DRINKLY: On-demand drinks and groceries marketplace boosts convenience for customers
The tech firm’s pledge is to have chilled wines, beers and spirits plus tasty nibbles, and now essential groceries too, placed at customers’ doors within an hour or less of ordering. Shoppers are connected via postcodes to the stores nearest to them in the scheme. “We support the high street, don’t undercut it. Average basket spend with Drinkly is three times more for them. We’re the next best thing to drinking in a bar,” says founder and CEO John Robertson who launched the Edinburgh-based operation in 2016 with the aim of opening up a traditional retail sector, largely unaware of the increasing demand for convenience, with digital sales opportunities.
We support the high street, don’t undercut it. Average basket spend with Drinkly is three times more for them. We’re the next best thing to drinking in a bar
Founder and Drinkly CEO John Robertson
In a UK drinks market forecast to be worth £55.5billion by 2022 and the ecommerce segment £1.6billion, Drinkly is the only platform of its kind in the UK. It now operates from 11 locations, including Glasgow and London, with a plan to have 150 in the fold by the end of this year.
Retailers can be on board within hours, Robertson explains: “All they have to do is provide us with a product, price list and photos. We do the rest. Once live the store manages its own inventory via the retail portal.
“It also gives them the chance to add snacks and other household items they have, especially relevant since the Covid-19 restrictions.
“Our first retail partner who joined us added £110,000 and 25 percent to turnover. We are also seeing 60 to 70 percent repeat purchase.”
Currently wine is the top tipple, followed by beer and then spirits with the mainstream brands proving the most popular.
Offering customers chilled drinks has been a big pull factor for Drinkly, whose clients before Covid-19 were typically the time-poor, under-45 crowd ordering for themselves, for occasions or wanting to get a gift delivered quickly. Since lockdown not surprisingly the demographic has become broader.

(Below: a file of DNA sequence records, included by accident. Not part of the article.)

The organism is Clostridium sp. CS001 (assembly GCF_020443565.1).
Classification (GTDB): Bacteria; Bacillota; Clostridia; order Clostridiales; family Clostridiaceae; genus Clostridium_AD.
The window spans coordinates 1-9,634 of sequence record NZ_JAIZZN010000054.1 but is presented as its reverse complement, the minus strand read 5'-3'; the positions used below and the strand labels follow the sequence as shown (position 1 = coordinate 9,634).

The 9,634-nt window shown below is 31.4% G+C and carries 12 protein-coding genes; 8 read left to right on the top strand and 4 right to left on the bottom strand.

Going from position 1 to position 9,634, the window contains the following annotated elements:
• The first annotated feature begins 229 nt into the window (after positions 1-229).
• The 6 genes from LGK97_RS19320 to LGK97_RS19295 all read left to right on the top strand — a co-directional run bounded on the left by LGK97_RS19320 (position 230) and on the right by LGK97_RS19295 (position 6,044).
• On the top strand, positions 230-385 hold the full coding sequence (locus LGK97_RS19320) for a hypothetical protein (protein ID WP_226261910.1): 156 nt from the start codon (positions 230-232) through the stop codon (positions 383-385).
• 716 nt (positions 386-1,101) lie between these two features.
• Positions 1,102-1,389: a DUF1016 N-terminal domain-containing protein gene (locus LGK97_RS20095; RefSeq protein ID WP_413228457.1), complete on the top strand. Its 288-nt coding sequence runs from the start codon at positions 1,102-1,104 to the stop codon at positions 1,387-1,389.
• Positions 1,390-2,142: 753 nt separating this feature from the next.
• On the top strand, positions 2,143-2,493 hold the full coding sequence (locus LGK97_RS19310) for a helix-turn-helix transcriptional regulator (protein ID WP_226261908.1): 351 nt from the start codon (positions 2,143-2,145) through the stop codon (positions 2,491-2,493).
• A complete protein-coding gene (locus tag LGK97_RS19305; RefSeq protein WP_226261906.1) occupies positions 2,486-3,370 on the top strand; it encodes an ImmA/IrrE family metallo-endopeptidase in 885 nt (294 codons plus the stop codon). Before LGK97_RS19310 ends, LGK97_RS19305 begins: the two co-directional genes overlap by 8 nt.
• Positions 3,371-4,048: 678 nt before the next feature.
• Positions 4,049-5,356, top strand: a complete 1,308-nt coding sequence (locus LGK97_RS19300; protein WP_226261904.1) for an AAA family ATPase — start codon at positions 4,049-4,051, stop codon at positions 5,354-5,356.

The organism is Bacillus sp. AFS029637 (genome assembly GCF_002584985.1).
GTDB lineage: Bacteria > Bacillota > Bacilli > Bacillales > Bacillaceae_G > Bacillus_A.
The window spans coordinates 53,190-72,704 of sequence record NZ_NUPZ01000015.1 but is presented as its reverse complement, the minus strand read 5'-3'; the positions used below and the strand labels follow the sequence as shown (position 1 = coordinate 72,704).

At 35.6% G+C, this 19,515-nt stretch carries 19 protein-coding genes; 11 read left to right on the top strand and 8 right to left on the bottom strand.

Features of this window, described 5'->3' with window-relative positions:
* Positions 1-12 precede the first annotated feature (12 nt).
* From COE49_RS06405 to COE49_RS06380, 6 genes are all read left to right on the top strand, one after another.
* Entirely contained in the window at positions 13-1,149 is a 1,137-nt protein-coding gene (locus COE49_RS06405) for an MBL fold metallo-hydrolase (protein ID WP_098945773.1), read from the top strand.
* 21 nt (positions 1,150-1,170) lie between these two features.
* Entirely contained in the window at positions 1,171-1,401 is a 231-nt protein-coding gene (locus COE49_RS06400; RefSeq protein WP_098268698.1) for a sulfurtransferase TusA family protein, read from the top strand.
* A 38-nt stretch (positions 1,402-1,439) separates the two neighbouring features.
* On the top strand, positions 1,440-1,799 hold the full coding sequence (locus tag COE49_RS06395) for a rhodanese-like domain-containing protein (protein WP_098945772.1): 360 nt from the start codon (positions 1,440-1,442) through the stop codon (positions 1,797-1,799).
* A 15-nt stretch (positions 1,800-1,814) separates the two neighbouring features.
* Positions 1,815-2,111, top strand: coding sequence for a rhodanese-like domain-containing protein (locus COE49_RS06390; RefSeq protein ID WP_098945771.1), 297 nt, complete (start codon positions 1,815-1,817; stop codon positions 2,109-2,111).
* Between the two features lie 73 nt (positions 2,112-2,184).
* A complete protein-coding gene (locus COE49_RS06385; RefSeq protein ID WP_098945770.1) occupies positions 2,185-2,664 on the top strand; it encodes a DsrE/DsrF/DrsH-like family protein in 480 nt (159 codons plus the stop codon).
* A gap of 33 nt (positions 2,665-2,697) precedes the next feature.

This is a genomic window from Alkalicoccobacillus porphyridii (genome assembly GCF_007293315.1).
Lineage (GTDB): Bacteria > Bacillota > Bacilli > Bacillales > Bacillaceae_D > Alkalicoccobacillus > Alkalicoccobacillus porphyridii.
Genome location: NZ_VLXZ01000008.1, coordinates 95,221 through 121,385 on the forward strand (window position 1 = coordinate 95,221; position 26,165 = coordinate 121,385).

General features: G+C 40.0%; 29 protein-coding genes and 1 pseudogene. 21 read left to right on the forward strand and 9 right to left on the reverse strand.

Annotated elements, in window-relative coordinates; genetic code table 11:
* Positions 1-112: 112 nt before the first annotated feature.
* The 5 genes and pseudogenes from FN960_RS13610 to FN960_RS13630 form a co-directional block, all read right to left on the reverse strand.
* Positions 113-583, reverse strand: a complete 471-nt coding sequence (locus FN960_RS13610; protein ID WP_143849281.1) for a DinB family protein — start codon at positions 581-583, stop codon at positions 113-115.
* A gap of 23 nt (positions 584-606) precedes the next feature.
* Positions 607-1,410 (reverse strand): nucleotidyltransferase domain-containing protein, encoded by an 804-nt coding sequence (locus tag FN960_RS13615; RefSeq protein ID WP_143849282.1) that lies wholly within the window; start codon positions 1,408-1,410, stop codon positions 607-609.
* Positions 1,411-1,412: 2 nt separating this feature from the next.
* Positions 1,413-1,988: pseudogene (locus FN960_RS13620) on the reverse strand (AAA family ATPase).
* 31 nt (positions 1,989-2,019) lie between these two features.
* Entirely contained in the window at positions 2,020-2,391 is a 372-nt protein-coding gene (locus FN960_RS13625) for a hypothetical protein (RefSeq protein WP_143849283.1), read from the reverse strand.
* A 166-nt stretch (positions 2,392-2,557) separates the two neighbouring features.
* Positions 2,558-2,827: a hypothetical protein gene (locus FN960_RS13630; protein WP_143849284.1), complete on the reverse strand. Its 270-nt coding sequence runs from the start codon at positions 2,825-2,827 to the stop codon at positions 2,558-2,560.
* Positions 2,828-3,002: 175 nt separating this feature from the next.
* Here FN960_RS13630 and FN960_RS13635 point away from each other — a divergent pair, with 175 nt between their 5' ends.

Revenues come from 10 to 25 percent sales commission on the products and from insights for brands into consumer buying trends, new product testing and campaigns.
A £562,000 turnover is forecast for this year with the database growing 20 percent a month.
Investment has come from £280,000 through two rounds via Seed Haus, the accelerator financed by a number of Scottish technology and business leaders including BrewDog’s James Watt, and most recently Drinkly’s first £250,000 crowdfunding raise.
“We have aligned ourselves both with global brands such as Heineken and independent craft labels with exclusive partnerships that amplify exposure and our reputation,” says Robertson.
“From the outset we wanted Drinkly to set the gold standard in its field for responsibility. ID checks are conducted as standard at checkout and delivery.”
A mathematics graduate and drinks industry expert previously working for major brands such as Whyte & Mackay and Innis & Gunn, he conceived the idea while studying in the US and just as the on-demand drinks and food delivery category was emerging.
Using available technology creatively assembled and applied, he adds: “Our new platform with iOS and Android has been the biggest development, but we have always taken the line to develop our tech as needed, making the most of resources.
“That has taken us to the best place possible today. Looking ahead we are scoping out product extensions to diversify and enhance our proposition so we don’t have dips in sales throughout the day.”
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